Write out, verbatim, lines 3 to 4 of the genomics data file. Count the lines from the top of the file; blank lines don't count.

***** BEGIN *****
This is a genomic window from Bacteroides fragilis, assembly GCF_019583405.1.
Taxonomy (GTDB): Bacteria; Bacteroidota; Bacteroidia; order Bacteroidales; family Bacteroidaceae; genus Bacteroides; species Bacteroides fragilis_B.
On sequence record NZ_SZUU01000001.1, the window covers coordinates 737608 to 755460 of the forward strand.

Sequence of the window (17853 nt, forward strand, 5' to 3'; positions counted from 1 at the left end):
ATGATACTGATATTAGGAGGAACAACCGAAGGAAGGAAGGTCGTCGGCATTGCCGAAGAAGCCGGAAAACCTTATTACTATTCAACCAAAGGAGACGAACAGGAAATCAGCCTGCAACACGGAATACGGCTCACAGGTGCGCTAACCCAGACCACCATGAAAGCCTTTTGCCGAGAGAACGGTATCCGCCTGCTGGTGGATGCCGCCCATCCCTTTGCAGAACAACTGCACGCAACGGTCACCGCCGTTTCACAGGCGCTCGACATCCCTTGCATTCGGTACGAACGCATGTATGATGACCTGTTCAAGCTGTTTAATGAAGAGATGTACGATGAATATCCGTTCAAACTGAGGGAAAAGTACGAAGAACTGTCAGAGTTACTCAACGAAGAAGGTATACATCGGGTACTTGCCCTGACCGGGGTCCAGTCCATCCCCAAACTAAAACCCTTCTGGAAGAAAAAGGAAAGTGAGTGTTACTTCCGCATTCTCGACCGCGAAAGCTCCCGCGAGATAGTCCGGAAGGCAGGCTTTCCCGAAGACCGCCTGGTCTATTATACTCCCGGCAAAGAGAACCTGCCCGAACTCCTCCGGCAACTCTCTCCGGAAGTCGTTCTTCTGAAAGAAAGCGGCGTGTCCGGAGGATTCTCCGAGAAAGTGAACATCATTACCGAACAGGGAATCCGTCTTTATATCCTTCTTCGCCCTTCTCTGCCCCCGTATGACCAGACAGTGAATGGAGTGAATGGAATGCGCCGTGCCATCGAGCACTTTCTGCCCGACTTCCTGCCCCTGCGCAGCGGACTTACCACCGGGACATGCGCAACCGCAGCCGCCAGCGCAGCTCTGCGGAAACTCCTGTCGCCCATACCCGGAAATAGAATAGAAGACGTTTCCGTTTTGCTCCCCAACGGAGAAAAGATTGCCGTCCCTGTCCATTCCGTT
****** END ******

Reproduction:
On sequence record NZ_SZUU01000001.1, the window covers coordinates 737608 to 755460 of the forward strand.

Sequence of the window (17853 nt, forward strand, 5' to 3'; positions counted from 1 at the left end):